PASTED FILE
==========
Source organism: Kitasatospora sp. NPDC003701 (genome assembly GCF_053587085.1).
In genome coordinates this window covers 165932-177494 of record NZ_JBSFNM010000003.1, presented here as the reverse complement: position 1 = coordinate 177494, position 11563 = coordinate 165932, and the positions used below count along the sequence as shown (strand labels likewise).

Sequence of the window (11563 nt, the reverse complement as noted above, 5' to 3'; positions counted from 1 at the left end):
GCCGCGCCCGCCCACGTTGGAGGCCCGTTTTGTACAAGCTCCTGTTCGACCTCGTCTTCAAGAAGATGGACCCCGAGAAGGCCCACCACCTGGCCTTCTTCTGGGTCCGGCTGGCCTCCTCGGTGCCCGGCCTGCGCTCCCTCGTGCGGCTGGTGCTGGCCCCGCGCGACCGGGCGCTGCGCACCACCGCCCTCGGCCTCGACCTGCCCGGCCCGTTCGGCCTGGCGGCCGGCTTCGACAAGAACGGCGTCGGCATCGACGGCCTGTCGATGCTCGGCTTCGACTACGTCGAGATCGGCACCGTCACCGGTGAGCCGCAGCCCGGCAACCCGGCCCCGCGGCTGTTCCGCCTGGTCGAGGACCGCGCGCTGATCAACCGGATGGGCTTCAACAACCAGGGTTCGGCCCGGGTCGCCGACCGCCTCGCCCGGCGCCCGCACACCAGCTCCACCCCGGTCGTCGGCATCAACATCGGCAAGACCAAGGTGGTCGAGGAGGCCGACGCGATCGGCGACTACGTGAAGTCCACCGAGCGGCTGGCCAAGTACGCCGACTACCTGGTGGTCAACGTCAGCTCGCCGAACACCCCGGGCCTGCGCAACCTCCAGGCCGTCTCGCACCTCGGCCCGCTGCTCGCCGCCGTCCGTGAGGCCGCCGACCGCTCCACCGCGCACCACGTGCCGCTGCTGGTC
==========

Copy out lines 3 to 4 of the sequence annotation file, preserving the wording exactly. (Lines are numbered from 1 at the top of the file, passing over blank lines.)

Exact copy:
Sequence of the window (11563 nt, the reverse complement as noted above, 5' to 3'; positions counted from 1 at the left end):
GCCGCGCCCGCCCACGTTGGAGGCCCGTTTTGTACAAGCTCCTGTTCGACCTCGTCTTCAAGAAGATGGACCCCGAGAAGGCCCACCACCTGGCCTTCTTCTGGGTCCGGCTGGCCTCCTCGGTGCCCGGCCTGCGCTCCCTCGTGCGGCTGGTGCTGGCCCCGCGCGACCGGGCGCTGCGCACCACCGCCCTCGGCCTCGACCTGCCCGGCCCGTTCGGCCTGGCGGCCGGCTTCGACAAGAACGGCGTCGGCATCGACGGCCTGTCGATGCTCGGCTTCGACTACGTCGAGATCGGCACCGTCACCGGTGAGCCGCAGCCCGGCAACCCGGCCCCGCGGCTGTTCCGCCTGGTCGAGGACCGCGCGCTGATCAACCGGATGGGCTTCAACAACCAGGGTTCGGCCCGGGTCGCCGACCGCCTCGCCCGGCGCCCGCACACCAGCTCCACCCCGGTCGTCGGCATCAACATCGGCAAGACCAAGGTGGTCGAGGAGGCCGACGCGATCGGCGACTACGTGAAGTCCACCGAGCGGCTGGCCAAGTACGCCGACTACCTGGTGGTCAACGTCAGCTCGCCGAACACCCCGGGCCTGCGCAACCTCCAGGCCGTCTCGCACCTCGGCCCGCTGCTCGCCGCCGTCCGTGAGGCCGCCGACCGCTCCACCGCGCACCACGTGCCGCTGCTGGTC